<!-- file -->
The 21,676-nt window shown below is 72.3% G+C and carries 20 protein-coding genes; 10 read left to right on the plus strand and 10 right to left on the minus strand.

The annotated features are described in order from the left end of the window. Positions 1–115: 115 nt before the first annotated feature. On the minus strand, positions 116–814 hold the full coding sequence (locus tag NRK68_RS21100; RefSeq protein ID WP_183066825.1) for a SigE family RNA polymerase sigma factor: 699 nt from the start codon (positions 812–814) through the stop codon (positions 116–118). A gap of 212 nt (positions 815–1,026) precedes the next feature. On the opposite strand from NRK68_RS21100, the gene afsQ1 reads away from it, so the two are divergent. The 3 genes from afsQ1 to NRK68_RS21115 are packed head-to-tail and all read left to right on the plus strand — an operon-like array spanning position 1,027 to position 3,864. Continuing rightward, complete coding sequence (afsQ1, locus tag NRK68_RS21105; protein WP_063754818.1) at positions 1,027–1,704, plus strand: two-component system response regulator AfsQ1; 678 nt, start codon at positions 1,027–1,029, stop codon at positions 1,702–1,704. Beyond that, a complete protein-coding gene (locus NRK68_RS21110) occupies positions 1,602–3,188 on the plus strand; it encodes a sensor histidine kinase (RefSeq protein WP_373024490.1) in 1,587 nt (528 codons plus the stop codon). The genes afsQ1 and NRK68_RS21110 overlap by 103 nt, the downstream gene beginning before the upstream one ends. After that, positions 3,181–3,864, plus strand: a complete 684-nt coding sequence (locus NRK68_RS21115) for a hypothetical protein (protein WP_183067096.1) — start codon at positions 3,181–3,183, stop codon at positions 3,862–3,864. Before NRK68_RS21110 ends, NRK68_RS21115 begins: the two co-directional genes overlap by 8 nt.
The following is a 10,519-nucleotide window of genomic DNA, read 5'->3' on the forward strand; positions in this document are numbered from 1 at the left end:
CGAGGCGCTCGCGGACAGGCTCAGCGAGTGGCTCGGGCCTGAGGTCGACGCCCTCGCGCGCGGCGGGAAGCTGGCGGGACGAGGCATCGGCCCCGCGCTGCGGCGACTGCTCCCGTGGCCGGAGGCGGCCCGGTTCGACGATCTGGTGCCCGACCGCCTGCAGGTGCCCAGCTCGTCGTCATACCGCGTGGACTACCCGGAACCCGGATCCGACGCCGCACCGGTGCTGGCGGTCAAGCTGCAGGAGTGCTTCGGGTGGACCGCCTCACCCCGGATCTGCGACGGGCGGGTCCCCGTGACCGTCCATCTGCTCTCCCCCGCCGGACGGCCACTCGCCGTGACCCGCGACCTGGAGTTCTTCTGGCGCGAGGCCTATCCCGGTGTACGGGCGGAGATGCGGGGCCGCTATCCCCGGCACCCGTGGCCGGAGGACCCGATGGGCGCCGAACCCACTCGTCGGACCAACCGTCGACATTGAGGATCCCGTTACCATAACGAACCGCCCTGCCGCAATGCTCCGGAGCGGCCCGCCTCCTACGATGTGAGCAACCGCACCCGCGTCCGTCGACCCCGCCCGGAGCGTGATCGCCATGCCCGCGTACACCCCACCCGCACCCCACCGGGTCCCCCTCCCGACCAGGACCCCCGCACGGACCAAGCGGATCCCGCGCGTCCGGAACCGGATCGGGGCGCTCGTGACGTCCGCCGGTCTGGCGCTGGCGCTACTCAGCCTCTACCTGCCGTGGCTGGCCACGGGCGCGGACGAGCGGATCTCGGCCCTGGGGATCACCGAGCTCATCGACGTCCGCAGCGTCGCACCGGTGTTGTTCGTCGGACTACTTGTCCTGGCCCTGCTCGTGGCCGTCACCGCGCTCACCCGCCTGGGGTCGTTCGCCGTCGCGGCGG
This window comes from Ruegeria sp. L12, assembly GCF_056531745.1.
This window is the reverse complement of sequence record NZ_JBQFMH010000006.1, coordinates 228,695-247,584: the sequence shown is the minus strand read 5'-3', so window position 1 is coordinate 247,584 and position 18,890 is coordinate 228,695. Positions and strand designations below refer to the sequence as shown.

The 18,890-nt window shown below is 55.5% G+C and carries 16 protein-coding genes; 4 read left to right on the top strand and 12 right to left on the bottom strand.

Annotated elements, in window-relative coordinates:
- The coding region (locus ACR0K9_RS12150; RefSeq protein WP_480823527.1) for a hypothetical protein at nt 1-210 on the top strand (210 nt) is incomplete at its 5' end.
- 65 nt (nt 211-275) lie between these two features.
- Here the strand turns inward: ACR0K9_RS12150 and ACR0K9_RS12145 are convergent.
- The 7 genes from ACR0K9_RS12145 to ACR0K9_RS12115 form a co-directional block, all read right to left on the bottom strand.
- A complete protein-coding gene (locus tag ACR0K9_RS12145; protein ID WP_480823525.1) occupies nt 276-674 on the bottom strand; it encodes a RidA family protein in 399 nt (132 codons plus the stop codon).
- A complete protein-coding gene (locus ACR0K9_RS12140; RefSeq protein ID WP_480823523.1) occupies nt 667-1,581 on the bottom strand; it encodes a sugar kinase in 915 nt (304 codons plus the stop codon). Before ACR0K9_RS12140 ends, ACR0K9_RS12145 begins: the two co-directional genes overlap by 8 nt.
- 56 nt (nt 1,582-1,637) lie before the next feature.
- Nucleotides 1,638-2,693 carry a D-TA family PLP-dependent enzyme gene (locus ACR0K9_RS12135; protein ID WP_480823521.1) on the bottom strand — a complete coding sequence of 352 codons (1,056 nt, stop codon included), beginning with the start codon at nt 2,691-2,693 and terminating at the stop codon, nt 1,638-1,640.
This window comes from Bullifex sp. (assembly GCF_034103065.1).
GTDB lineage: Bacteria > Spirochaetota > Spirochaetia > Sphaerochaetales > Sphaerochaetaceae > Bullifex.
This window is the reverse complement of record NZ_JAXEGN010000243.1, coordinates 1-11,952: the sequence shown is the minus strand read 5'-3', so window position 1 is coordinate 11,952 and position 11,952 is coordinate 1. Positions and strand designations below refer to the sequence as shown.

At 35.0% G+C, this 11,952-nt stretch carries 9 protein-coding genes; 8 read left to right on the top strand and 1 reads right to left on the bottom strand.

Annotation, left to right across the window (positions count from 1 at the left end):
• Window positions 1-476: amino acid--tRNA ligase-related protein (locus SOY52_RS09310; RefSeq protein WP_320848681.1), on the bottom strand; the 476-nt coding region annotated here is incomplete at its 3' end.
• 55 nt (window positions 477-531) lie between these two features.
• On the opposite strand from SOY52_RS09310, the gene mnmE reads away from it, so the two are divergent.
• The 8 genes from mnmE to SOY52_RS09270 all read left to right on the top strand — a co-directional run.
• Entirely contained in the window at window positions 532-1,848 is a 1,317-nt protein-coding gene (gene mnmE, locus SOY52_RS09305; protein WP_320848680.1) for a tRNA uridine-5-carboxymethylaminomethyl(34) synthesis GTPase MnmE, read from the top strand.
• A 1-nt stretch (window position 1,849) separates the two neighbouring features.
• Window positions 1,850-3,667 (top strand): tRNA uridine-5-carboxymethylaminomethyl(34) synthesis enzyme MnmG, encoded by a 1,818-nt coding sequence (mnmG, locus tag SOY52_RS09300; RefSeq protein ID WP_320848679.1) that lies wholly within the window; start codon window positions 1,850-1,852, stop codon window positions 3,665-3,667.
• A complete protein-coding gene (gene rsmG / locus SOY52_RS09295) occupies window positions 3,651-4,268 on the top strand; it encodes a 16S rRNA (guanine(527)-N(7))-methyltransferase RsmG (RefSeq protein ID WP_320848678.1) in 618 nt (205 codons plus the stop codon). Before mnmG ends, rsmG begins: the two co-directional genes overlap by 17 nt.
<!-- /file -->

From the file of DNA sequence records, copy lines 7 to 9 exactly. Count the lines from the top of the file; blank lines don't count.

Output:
The 18,890-nt window shown below is 55.5% G+C and carries 16 protein-coding genes; 4 read left to right on the top strand and 12 right to left on the bottom strand.

Annotated elements, in window-relative coordinates:
- The coding region (locus ACR0K9_RS12150; RefSeq protein WP_480823527.1) for a hypothetical protein at nt 1-210 on the top strand (210 nt) is incomplete at its 5' end.